Skip to main content

Papua New Guinea: Deterioration of the Police force a concern

Transparency International PNG (TIPNG) is gravely concerned about the serious deterioration of the Police force throughout Papua New Guinea.

TIPNG Chairman Mr Peter Aitsi said certain rouge members of the police force are fast becoming glorified security guards with their services being paid for by people and organisations with money and questioned if it was not the job of the Police to uphold our Constitution and laws?

Mr Aitsi said, “ The functions of the police is to protect the people of Papua New Guinea, and upholding the Laws of PNG in an impartial and objective manner is an obligation and responsibility placed on the police through the constitution.

He quoted the long serving police officer, John Mombre’s statement in the Post Courier in late January this year of the rampant corruption in the police force, adding that 99 per cent of policemen who breach traffic rules in PNG do not get arrested.

He further cited the recent incident of the public witnessing a young security guard from a private company owned by a senior police officer brandishing a police issued firearm as confirmed by the police investigators.

Allowing the security guard to possess a police issued firearm equates to a conflict of interest on the part of the senior police officer and seriously contravenes the public service general orders amounting to illegal and unauthorized use or theft of a government asset (the firearm). The Police Commissioner as a constitutional office holder should demonstrate and take appropriate action where necessary to ensure this suspended senior officer is fully investigated and appropriate action taken.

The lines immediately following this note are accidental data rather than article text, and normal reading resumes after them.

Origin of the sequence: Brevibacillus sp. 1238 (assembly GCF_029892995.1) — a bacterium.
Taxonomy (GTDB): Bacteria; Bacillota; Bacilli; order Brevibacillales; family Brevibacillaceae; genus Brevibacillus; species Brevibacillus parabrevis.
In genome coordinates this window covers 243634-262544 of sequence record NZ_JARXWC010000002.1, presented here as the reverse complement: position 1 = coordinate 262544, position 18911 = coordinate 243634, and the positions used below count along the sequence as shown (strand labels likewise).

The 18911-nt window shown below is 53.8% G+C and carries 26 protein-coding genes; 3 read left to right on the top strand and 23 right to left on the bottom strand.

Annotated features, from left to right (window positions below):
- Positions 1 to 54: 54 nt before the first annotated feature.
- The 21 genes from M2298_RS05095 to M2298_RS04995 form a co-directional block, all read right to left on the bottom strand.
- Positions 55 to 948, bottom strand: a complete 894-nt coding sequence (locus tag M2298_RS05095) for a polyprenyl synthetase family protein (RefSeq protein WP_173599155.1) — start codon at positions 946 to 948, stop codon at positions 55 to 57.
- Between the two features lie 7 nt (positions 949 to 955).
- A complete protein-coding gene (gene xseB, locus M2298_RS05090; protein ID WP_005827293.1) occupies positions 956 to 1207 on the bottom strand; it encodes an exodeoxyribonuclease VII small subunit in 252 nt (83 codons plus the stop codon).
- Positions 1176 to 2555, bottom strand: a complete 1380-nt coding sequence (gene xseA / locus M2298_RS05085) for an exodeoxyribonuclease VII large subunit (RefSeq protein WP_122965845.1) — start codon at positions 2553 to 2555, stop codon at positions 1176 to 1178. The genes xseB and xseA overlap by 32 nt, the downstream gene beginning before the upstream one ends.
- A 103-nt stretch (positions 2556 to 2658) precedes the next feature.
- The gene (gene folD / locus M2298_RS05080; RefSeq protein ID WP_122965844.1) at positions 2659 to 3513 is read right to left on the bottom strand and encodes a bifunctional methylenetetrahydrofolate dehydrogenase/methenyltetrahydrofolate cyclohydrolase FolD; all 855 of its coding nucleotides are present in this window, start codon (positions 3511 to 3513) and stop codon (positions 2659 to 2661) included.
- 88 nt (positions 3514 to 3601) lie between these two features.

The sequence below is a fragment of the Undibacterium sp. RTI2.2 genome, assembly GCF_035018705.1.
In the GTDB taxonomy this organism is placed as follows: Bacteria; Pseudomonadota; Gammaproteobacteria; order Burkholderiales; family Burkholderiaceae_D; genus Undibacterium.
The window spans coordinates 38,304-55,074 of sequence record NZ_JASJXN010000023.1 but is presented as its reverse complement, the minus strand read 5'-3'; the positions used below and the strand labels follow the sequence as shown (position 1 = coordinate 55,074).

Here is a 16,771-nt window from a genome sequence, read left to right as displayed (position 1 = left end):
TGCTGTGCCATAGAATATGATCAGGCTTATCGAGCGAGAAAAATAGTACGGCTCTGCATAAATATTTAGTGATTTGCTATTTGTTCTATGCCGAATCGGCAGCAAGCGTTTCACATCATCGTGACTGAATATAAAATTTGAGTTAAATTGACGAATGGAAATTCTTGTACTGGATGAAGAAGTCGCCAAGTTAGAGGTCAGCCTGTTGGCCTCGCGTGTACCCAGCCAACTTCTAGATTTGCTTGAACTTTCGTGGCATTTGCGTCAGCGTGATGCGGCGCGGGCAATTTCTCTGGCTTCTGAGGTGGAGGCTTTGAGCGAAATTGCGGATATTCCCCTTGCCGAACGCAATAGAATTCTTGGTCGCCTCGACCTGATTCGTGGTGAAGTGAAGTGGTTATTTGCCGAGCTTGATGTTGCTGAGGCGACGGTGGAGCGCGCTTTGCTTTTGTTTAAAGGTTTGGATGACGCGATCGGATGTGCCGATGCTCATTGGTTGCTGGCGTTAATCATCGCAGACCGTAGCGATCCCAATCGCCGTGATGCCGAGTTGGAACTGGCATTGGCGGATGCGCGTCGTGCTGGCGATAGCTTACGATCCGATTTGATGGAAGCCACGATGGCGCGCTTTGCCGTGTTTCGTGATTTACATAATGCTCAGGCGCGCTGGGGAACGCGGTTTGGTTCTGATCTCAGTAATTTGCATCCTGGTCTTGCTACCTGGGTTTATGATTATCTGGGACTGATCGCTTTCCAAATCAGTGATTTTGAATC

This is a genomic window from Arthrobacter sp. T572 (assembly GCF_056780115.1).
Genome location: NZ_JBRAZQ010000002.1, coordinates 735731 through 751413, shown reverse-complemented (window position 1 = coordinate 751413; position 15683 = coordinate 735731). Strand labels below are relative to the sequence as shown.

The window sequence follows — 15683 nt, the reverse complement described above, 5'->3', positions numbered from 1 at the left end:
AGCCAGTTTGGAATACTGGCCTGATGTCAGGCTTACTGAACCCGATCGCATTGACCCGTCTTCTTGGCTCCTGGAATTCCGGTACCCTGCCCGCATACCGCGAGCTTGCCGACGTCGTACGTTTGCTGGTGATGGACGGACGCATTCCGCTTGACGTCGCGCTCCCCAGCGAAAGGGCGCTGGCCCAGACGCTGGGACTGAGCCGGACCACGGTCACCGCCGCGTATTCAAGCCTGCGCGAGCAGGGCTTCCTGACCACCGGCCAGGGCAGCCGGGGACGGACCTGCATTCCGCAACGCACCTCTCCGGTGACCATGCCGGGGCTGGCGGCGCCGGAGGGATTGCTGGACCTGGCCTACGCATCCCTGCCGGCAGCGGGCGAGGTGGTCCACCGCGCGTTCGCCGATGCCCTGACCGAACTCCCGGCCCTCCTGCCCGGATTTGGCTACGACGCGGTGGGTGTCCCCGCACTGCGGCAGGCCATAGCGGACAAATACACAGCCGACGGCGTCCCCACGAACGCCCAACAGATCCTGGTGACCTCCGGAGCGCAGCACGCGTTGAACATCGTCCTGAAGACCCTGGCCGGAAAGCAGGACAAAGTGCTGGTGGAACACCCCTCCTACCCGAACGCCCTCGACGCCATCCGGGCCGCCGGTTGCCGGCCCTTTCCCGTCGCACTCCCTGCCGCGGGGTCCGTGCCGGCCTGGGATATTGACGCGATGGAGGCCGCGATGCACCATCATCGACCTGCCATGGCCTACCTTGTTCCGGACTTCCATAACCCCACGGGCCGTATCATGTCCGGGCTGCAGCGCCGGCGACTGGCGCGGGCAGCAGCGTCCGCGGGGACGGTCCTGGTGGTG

Another example of conflict of interest is the alleged involvement of a Hire Car company owned by the Police Minister engaged to supply vehicles to the police department. The Police Commissioner should investigate the tendering process involved to engage the Ministers company with the police
force.

TIPNG says lack of initiative to lead reforms within the police force has contributed significantly to the deterioration of the force to a point where only strong transparent management from the top can ensure true disciplined policing.


For any press enquiries please contact

Henry Yamo
T: 675 320 2188
E: comstipng@gmail.com